8. In an emergency any Catholic can perform a baptism, if there is someone near death. It’s valid as long as the person being baptized desires it. There are guidelines that needs to be followed and the practice should be left to trained clergy.
9. The pope’s security service is the Swiss Papal Guard, the uniforms were designed by Michelangelo and they are armed with halberds. Each member of the guard must complete military training in Switzerland, be male and Catholic. They must be at least 5’8” tall and demonstrate good conduct. If they are lucky enough to be chosen they are granted a private audience with his Holiness. The Swiss Guard is the longest serving active military unit in the world, they have been around since 1506.
10. The Pope must be at least bilingual, Latin is the language of the Church and the most must be fluent in order to conduct the day to day business. Since the pope is also the Bishop of Rome he must also be fluent in Italian.
Prayer of the Day – The Prayer for Travellers
Saint of the Day – St John Boste
St John Boste was canonized by Pope Paul the VI in 1970 as one of the Forty Martyrs, a martyr of Durham. Born in Westmoreland St John went on to study at Oxford and became a Catholic in 1576 and receiving ordination in 1581. John was the object of a large manhunt in Northern England, eventually be betrayed, arrested and taken to London. In London he was put on the rack and crippled, he returned to Dryburn only to be hanged, drawn and quartered.
Monsday, July 25 2016
Prayer of the Day – Each New Day
Saint of the Day – Saint James the Greater
One of Jesus’ first disciples, Saint James the Greater was fishing on the shores of the Sea of Galilee with John the Apostle when Jesus came. Unable to catch any fish all day, Jesus told the fishermen to dip their nets once again and their nets came up full. James would be one of the three called to witness Jesus’ Transfiguration. He was later rebuked by Jesus when he wanted to call fire on a Samaritan town.
Tuesday, July 26 2016
Prayer of the Day – Family Blessing at a Gathering
Saint of the Day – Saints Jaoquim and Anne
They were the parents of the Virgin Mary while there are no mentions of them in either the Bible or the Gospels most information comes from legend and the Gospel of James. The Gospel of James is an apocryphal writing from sometime in the second century.
Wednesday, July 27 2016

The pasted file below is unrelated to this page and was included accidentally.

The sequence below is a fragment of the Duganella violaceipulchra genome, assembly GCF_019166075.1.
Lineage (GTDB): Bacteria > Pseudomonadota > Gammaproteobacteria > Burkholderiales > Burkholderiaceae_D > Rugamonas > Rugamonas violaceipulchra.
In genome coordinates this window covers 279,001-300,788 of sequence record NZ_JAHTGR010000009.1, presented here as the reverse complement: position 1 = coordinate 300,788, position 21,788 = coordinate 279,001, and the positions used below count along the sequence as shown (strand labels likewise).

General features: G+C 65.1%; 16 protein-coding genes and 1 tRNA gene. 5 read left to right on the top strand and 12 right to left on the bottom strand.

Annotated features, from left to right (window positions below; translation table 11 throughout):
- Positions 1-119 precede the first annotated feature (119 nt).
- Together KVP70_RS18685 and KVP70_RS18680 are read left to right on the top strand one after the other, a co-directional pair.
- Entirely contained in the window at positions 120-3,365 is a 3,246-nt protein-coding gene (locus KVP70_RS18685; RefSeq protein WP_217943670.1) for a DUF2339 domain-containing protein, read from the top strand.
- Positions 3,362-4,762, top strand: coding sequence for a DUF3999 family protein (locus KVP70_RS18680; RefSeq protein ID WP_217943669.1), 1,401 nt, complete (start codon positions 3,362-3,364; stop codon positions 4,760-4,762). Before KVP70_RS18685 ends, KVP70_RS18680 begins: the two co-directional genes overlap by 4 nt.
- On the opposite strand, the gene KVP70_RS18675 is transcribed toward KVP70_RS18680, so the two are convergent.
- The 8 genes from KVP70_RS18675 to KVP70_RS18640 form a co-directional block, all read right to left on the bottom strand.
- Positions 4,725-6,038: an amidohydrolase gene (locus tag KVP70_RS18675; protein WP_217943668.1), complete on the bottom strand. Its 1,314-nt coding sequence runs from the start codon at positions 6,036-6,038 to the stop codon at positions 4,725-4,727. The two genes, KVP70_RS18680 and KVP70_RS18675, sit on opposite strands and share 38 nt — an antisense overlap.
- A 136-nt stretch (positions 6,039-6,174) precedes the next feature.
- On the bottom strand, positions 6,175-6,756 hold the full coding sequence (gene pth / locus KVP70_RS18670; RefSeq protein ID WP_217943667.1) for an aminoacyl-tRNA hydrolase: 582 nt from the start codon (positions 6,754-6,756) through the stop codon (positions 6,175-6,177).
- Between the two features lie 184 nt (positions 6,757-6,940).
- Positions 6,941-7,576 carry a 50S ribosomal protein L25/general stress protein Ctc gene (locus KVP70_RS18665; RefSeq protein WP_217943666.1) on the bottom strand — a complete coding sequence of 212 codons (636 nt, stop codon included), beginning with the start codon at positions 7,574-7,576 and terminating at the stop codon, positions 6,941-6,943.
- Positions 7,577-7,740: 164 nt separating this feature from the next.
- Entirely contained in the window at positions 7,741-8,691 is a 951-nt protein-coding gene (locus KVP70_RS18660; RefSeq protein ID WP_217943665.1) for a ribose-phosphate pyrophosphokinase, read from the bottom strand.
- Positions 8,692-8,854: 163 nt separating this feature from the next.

Prayer of the Day – Hail Mary
Saint of the Day – St Pantaleone
A famous physician the was chosen by the Emperor to be his personal physician. Originally from Nicomedia in Asia began his life as a Christian but was influenced by the pagan court that led him to give up his Christian faith. A holy priest convinced him of the error of his ways and he returned to the fold.
Thurday, July 28 2016
Prayer of the Day – Prayer for Parents
Saint of the Day – Saint Innocent I
Born in Albano, Italy became Pope in 401. He emphasized papal supremacy and strongly favored clerical celibacy. When Rome was sacked by the Goths he went to the Emperor Honorius for help. He stressed to his bishops that all matters of great importance be referred to Rome.
Friday, July 29 2016
Prayer of the Day – Prayer for Doctors and Nurses
Saint of the Day – St Martha
John’s Gospels say that Jesus had a friendship with Martha and her family. Jesus was often a guest in Martha’s home in Bethany, just outside of Jerusalem. Martha is the patron saint of servants and cooks, hospitality was important in the Middle East as well as to Martha. When Jesus and his disciples came to visit Martha was often the one serving them.
Saturday, July 30 2016
Prayer of the Day – Family Blessing at Bedtime
Saint of the Day – St. Peter Chrysologus
St. Peter Chrysologus was born in Imola, Italy in 406 it was there he was baptized, educated and ordained a deacon. He earned the name “Chryologus” for being an excellent speaker. He rid the area of the last of paganism and ruled over his flock diligently. He remained in Imola until his death in 450, in 1729 he was named a Doctor of the Church for his simple and clear sermons dealing with Gospel subjects.